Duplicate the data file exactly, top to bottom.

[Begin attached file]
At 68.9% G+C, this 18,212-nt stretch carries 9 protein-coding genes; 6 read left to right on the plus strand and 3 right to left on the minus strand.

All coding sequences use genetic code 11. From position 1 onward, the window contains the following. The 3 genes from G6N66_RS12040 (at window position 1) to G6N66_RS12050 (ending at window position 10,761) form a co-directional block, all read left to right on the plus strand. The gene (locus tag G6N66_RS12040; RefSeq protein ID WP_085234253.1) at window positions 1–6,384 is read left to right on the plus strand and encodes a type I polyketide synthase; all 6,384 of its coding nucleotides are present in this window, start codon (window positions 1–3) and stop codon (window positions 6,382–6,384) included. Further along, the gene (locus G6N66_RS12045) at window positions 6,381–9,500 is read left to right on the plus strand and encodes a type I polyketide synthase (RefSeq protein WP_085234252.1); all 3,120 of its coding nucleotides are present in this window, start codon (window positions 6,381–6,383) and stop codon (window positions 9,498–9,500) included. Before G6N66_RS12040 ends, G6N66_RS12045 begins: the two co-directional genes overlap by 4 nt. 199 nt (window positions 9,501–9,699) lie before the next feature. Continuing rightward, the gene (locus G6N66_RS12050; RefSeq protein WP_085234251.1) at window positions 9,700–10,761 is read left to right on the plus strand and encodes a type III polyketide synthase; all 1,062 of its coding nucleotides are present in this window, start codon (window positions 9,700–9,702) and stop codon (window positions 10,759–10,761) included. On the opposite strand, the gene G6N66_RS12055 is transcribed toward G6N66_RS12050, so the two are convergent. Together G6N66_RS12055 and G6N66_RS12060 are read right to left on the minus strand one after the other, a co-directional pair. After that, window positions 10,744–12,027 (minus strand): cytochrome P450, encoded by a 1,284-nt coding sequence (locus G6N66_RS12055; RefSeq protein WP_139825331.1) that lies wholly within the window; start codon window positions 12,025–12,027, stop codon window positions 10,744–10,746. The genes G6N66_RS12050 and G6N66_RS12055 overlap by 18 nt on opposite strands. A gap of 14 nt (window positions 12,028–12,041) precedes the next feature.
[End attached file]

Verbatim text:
At 68.9% G+C, this 18,212-nt stretch carries 9 protein-coding genes; 6 read left to right on the plus strand and 3 right to left on the minus strand.

All coding sequences use genetic code 11. From position 1 onward, the window contains the following. The 3 genes from G6N66_RS12040 (at window position 1) to G6N66_RS12050 (ending at window position 10,761) form a co-directional block, all read left to right on the plus strand. The gene (locus tag G6N66_RS12040; RefSeq protein ID WP_085234253.1) at window positions 1–6,384 is read left to right on the plus strand and encodes a type I polyketide synthase; all 6,384 of its coding nucleotides are present in this window, start codon (window positions 1–3) and stop codon (window positions 6,382–6,384) included. Further along, the gene (locus G6N66_RS12045) at window positions 6,381–9,500 is read left to right on the plus strand and encodes a type I polyketide synthase (RefSeq protein WP_085234252.1); all 3,120 of its coding nucleotides are present in this window, start codon (window positions 6,381–6,383) and stop codon (window positions 9,498–9,500) included. Before G6N66_RS12040 ends, G6N66_RS12045 begins: the two co-directional genes overlap by 4 nt. 199 nt (window positions 9,501–9,699) lie before the next feature. Continuing rightward, the gene (locus G6N66_RS12050; RefSeq protein WP_085234251.1) at window positions 9,700–10,761 is read left to right on the plus strand and encodes a type III polyketide synthase; all 1,062 of its coding nucleotides are present in this window, start codon (window positions 9,700–9,702) and stop codon (window positions 10,759–10,761) included. On the opposite strand, the gene G6N66_RS12055 is transcribed toward G6N66_RS12050, so the two are convergent. Together G6N66_RS12055 and G6N66_RS12060 are read right to left on the minus strand one after the other, a co-directional pair. After that, window positions 10,744–12,027 (minus strand): cytochrome P450, encoded by a 1,284-nt coding sequence (locus G6N66_RS12055; RefSeq protein WP_139825331.1) that lies wholly within the window; start codon window positions 12,025–12,027, stop codon window positions 10,744–10,746. The genes G6N66_RS12050 and G6N66_RS12055 overlap by 18 nt on opposite strands. A gap of 14 nt (window positions 12,028–12,041) precedes the next feature.